A few months ago Microsoft published their vision for designing personal cloud storage. While SkyDrive can store all types of files, the category of personal cloud storage is focused on the content that people create or capture themselves.
Microsoft thinks what people want in personal cloud storage is a single drive that’s available across all of their devices, tailored to the experiences they’re using, providing instant, secure, and private access to their files, and sharing files and folders with people they choose. To bring this to billions of people, their approach is to seamlessly connect the files (and behaviors) that people have today on the PC with the app and device experiences that they will use in the future. Rather than using a patchwork of services, people can use one service to connect to their files – with no compromises. No copying files from one cloud to another just to share or collaborate. No converting files or having to switch to new apps. No searching across different storage areas to find files.
Delivering personal cloud storage for billions of people
Microsoft provides personal cloud storage for 17 million SkyDrive customers. These are active customers who use it every month to privately share photos and collaborate on Office documents. Given, the company’s goal is to be the world’s hard drive, this post will cover the ways that SkyDrive will evolve with Windows 8 from a website today into a true device cloud for Windows customers.
SkyDrive as a Metro style app for Windows 8
Microsoft wants to make sure that when you upgrade to Windows 8, your files would be instantly available and up-to-date as you move between PCs – without configuring add-ons or using a USB drive. To do this Microsoft came up with a no-compromise cloud experience where enthusiasts will be able to control files the way they want, while others who are less familiar with the file system can still take advantage of the cloud simply by accessing SkyDrive through the apps they use every day.
Enter the new SkyDrive app. With the SkyDrive app, an early version of which will be available at Consumer Preview, Microsoft, focused on two things:
Designing a fast, fluid, touch-first version of SkyDrive that makes it quick, easy, and even fun to browse and access your files, and
Making your SkyDrive available for use from any Metro style app via the file picker (open/save) and the new Share charm in Windows 8.
When using Windows 8, the SkyDrive Metro style app will be the best way to browse and manage your SkyDrive.
One of the most powerful features in Windows 8 is the ability to integrate SkyDrive functionality across other apps using charms and contracts. SkyDrive is available as a file picker, so from any app you’ll be able to open files from, and save files to your SkyDrive. If the app developer chooses, you’ll even be able to save files automatically back to SkyDrive. Alternatively, if you’re using a content creation app like a document editor, you’ll be able to save files back to SkyDrive in any folder that you choose.
Together, this will bring a file cloud to every Metro style app, allowing you to open files in your SkyDrive and save them right back to your SkyDrive just like you would on your local hard drive. This will work with any app that supports open and save for documents and photos, and will be the first time anything like this has been possible without any setup or configuration. All you need to do is register your email address on a PC that’s running Windows 8 and then, whenever you save files on SkyDrive, every Windows 8 device you use will provide seamless access to those files.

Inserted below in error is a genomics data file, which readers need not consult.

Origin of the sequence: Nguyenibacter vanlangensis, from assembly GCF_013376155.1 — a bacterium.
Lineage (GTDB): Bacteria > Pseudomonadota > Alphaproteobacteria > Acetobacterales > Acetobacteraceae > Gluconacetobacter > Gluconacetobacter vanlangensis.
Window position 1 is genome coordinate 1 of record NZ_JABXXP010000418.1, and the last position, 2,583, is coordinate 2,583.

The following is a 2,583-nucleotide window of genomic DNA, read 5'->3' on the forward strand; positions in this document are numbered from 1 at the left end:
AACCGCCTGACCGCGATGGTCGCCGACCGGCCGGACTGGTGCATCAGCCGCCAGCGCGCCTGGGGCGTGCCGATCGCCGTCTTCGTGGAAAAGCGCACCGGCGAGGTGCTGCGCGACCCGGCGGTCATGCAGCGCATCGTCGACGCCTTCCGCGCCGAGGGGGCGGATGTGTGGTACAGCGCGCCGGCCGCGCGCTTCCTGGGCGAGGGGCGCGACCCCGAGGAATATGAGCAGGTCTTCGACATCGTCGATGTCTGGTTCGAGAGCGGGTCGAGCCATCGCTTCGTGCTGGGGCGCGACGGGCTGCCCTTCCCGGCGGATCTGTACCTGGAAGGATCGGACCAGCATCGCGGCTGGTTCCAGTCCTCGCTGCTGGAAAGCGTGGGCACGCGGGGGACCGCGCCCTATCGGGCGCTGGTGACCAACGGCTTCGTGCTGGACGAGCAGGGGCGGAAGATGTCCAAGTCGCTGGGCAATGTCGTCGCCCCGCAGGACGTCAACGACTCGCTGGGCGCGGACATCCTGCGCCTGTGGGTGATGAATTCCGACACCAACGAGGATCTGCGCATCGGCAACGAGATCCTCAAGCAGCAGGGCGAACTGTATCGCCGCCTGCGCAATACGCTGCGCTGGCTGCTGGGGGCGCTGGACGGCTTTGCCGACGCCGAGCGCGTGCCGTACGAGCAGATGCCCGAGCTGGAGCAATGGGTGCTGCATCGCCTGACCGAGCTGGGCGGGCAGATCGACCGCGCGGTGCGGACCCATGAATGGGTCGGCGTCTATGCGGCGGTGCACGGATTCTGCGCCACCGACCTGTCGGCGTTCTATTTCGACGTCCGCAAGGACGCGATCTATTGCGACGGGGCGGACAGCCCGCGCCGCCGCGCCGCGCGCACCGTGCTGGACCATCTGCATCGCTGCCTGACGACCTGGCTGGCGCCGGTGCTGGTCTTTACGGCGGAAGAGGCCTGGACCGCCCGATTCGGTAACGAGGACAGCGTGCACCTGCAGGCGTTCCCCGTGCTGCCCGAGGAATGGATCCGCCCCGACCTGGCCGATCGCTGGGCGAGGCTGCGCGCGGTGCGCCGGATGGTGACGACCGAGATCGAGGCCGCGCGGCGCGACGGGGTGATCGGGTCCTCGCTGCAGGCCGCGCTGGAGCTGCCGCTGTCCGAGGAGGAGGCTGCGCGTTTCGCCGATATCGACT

For app developers, this means that, so long as your app supports opening and saving documents and photos, it will automatically support SkyDrive without any additional work.
SkyDrive will also be available via the Share charm, which allows you to send documents or photos through the Mail app on Windows 8. With one tap, you will be able to choose to share files through SkyDrive instead of sending them as attachments, which means you won’t have multiple copies of your files, each with their own set of changes. And of course, you won’t be limited to the small number of attachments and total file size of most email services since the files are stored in your SkyDrive.
The best part about building this on the Windows 8 platform is that any Metro style app that enables its users to open and save files will get SkyDrive integration for free. Without adding a single line of code, users of the app will be able to access and store files on SkyDrive. So essentially, SkyDrive is one touch away from any Windows 8 app.
SkyDrive on the desktop
Microsoft is also bringing the power of SkyDrive to every Windows 8 desktop through Windows Explorer and to desktop apps like Office as well and for all those of you who wanted a desktop app, Microsoft will be releasing a desktop app. The benefits are obvious: easy drag-and-drop upload and download support for SkyDrive, anywhere access to your data, offline access, and the power of Windows Explorer to manage your files and folders. All of these things will be available with SkyDrive on the desktop.